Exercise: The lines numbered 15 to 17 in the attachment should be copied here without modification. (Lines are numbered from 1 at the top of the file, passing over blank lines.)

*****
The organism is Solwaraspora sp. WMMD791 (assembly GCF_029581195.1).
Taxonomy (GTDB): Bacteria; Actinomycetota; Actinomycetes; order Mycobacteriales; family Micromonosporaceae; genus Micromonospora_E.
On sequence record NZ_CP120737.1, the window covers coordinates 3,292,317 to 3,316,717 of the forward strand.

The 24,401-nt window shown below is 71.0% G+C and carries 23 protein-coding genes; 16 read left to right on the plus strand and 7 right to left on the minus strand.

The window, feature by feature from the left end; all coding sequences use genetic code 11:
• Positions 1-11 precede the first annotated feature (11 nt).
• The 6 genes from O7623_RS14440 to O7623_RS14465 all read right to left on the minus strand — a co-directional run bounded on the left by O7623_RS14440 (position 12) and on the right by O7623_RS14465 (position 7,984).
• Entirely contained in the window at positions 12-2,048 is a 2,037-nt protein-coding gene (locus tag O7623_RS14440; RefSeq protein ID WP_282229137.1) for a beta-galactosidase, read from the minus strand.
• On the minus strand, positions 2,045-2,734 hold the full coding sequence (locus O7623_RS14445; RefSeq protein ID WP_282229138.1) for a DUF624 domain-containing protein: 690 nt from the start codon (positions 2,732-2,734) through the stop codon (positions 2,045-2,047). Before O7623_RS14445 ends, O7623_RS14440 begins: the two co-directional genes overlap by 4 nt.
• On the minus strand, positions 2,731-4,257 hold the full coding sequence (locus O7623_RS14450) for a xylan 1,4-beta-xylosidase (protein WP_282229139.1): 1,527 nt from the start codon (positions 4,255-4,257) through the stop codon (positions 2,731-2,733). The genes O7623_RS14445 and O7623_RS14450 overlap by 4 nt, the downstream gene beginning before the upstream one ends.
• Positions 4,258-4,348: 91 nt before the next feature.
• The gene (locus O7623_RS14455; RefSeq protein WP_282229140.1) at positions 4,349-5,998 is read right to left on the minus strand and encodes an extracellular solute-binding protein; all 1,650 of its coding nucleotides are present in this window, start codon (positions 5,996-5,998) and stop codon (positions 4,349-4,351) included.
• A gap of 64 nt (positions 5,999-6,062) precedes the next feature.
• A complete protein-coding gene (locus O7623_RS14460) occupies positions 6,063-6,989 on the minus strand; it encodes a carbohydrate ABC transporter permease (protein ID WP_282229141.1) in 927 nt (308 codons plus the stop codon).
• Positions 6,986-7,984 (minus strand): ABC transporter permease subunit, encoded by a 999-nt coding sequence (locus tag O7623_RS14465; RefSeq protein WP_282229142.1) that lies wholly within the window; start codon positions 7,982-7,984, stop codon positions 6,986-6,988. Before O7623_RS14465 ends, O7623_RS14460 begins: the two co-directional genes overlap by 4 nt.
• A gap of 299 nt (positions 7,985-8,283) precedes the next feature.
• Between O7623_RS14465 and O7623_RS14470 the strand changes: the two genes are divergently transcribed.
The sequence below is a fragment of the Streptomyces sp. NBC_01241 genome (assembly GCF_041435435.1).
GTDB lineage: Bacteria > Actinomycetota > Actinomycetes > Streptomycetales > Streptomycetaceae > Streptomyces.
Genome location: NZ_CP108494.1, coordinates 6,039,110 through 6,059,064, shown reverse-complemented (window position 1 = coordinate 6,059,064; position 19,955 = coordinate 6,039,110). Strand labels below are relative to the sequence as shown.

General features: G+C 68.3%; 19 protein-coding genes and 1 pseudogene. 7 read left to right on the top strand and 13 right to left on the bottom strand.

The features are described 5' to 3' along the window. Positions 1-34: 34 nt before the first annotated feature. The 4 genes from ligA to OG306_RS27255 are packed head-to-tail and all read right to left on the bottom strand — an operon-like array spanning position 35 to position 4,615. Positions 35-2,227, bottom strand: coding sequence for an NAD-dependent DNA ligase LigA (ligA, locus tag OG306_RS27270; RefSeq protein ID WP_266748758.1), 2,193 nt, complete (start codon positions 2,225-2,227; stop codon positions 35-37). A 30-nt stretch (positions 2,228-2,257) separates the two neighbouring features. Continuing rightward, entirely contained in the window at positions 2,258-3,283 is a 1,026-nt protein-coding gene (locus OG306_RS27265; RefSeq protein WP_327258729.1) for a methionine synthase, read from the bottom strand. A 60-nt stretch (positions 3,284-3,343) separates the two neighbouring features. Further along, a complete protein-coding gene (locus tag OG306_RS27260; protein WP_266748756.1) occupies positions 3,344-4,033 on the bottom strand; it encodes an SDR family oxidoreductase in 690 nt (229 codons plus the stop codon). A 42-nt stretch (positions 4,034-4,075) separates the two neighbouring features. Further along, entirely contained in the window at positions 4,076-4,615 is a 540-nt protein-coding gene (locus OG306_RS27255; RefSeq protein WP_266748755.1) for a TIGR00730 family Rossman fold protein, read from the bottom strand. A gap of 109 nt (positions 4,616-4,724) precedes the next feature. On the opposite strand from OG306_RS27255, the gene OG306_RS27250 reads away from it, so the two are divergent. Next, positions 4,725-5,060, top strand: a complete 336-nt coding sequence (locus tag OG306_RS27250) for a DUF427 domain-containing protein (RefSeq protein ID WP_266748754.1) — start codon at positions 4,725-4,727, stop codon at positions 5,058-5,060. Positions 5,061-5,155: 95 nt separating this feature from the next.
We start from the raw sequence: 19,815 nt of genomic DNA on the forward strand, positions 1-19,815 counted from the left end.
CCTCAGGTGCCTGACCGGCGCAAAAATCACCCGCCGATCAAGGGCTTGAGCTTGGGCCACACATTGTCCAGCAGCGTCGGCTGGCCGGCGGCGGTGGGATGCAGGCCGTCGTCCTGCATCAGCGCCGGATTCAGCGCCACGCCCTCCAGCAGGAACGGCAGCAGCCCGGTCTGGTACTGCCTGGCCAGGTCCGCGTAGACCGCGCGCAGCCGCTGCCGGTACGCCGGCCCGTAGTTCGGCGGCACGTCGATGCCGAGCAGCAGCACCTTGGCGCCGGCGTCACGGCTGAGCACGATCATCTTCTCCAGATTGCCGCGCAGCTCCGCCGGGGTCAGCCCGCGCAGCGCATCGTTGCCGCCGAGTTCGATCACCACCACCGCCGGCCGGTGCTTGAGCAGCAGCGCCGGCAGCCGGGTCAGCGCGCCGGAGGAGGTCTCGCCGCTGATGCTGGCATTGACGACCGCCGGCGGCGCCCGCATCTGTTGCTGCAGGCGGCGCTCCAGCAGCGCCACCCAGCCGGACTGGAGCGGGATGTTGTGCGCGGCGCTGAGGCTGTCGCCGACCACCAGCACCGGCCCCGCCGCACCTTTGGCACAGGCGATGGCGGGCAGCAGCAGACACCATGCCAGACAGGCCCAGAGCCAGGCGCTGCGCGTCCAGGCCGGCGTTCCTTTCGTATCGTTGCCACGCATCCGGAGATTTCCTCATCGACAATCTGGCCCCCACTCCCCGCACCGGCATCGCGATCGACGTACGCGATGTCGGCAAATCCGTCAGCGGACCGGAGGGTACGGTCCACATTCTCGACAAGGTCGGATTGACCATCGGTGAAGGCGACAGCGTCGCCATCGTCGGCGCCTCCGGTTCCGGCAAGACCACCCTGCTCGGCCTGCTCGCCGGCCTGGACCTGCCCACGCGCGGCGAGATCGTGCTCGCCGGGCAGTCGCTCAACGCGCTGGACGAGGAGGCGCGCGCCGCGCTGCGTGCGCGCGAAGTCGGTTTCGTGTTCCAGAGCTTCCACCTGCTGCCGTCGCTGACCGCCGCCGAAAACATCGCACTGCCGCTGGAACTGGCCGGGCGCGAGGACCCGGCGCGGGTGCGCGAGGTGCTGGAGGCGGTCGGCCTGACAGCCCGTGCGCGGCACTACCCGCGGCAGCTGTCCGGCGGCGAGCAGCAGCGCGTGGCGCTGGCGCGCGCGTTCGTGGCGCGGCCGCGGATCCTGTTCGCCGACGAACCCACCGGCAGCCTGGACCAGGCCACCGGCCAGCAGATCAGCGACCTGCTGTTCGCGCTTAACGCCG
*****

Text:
• Positions 6,986-7,984 (minus strand): ABC transporter permease subunit, encoded by a 999-nt coding sequence (locus tag O7623_RS14465; RefSeq protein WP_282229142.1) that lies wholly within the window; start codon positions 7,982-7,984, stop codon positions 6,986-6,988. Before O7623_RS14465 ends, O7623_RS14460 begins: the two co-directional genes overlap by 4 nt.
• A gap of 299 nt (positions 7,985-8,283) precedes the next feature.
• Between O7623_RS14465 and O7623_RS14470 the strand changes: the two genes are divergently transcribed.